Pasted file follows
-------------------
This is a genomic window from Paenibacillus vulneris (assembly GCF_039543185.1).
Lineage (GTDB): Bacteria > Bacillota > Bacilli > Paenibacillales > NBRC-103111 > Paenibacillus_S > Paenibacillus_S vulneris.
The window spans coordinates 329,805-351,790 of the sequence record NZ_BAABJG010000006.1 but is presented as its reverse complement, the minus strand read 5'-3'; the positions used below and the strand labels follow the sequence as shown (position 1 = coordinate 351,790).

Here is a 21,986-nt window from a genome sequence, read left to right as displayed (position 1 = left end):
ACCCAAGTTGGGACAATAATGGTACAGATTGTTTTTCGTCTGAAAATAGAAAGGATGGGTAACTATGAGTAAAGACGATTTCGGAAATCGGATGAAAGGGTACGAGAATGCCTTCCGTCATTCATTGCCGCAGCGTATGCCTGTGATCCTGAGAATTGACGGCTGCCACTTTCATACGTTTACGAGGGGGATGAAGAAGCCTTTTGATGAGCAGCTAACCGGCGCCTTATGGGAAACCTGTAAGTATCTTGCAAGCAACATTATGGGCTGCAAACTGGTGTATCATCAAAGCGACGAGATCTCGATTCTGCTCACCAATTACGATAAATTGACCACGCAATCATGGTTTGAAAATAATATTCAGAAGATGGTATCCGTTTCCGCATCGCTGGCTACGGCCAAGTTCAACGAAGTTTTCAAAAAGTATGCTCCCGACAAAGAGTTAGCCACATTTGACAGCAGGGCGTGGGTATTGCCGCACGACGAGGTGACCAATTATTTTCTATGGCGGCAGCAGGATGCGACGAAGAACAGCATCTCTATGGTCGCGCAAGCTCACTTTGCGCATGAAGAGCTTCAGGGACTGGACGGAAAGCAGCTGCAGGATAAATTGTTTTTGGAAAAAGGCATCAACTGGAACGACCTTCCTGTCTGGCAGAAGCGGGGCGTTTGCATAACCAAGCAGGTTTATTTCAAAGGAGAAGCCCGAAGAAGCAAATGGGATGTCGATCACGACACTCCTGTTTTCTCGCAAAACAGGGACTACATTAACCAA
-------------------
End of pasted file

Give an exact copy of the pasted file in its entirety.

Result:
This is a genomic window from Paenibacillus vulneris (assembly GCF_039543185.1).
Lineage (GTDB): Bacteria > Bacillota > Bacilli > Paenibacillales > NBRC-103111 > Paenibacillus_S > Paenibacillus_S vulneris.
The window spans coordinates 329,805-351,790 of the sequence record NZ_BAABJG010000006.1 but is presented as its reverse complement, the minus strand read 5'-3'; the positions used below and the strand labels follow the sequence as shown (position 1 = coordinate 351,790).

Here is a 21,986-nt window from a genome sequence, read left to right as displayed (position 1 = left end):
ACCCAAGTTGGGACAATAATGGTACAGATTGTTTTTCGTCTGAAAATAGAAAGGATGGGTAACTATGAGTAAAGACGATTTCGGAAATCGGATGAAAGGGTACGAGAATGCCTTCCGTCATTCATTGCCGCAGCGTATGCCTGTGATCCTGAGAATTGACGGCTGCCACTTTCATACGTTTACGAGGGGGATGAAGAAGCCTTTTGATGAGCAGCTAACCGGCGCCTTATGGGAAACCTGTAAGTATCTTGCAAGCAACATTATGGGCTGCAAACTGGTGTATCATCAAAGCGACGAGATCTCGATTCTGCTCACCAATTACGATAAATTGACCACGCAATCATGGTTTGAAAATAATATTCAGAAGATGGTATCCGTTTCCGCATCGCTGGCTACGGCCAAGTTCAACGAAGTTTTCAAAAAGTATGCTCCCGACAAAGAGTTAGCCACATTTGACAGCAGGGCGTGGGTATTGCCGCACGACGAGGTGACCAATTATTTTCTATGGCGGCAGCAGGATGCGACGAAGAACAGCATCTCTATGGTCGCGCAAGCTCACTTTGCGCATGAAGAGCTTCAGGGACTGGACGGAAAGCAGCTGCAGGATAAATTGTTTTTGGAAAAAGGCATCAACTGGAACGACCTTCCTGTCTGGCAGAAGCGGGGCGTTTGCATAACCAAGCAGGTTTATTTCAAAGGAGAAGCCCGAAGAAGCAAATGGGATGTCGATCACGACACTCCTGTTTTCTCGCAAAACAGGGACTACATTAACCAA